Notable swanmays

In the ready-to-play online adventure "The Blasted Heath," there is a swanmay named Icara. Icara is a half pixie, half copper dragon swanmay who is three feet tall and sports a red mohawk.[4]

Tasloi

Tasloi
Characteristics
Alignment Usually Chaotic Evil
Type Humanoid
Image Wizards.com image
Publication history
Source books Shining South (3.5E), 3E Oriental Adventures, 1E Monster Manual 2, Monstrous Manual

The tasloi are a humanoid race of jungle-dwellers. They live in the jungle canopy and are very quick and nimble in the trees.

A tasloi is 3-feet tall with green skin and gold, catlike eyes. They have a stooped posture and their knuckles drag on the ground when they walk.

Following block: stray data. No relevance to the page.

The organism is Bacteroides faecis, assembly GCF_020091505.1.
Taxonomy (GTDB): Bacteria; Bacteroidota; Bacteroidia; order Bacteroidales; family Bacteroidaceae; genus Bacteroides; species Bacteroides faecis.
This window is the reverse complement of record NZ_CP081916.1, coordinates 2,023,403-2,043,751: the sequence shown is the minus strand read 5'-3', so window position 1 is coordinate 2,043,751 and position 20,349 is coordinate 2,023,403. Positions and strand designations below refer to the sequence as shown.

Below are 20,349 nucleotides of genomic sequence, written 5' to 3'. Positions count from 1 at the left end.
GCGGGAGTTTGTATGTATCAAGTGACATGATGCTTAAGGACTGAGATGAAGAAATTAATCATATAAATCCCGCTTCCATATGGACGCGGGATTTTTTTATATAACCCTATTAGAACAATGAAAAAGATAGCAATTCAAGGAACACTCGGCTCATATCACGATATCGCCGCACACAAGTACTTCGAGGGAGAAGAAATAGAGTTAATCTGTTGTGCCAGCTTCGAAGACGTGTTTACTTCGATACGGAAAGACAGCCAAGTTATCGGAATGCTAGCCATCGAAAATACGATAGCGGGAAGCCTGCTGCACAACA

Tasloi live in small groups consisting of several families. Their villages are constructed on platforms high in the jungle canopy. On the ground below the platforms they sometimes raise dire rats as beasts of burden and mounts.

In the Forgotten Realms campaign setting the tasloi worship an aspect of Maglubiyet, god of the goblins.

Tiefling

Troglodyte

References

  1. ^ a b Slavicsek, Bill. The Complete Book of Humanoids (TSR, 1993)
  2. ^ Slavicsek, Bill. Dark Sun Campaign Setting, Expanded and Revised (TSR, 1995)
  3. ^ White Dwarf (Games Workshop) (6): 6–8. April 1978. 
  4. ^ Skip and Penny Williams. "Vicious Venues The Blasted Heath". Wizards.com. http://www.wizards.com/default.asp?x=dnd/vv/20040319a. Retrieved 2007-02-12.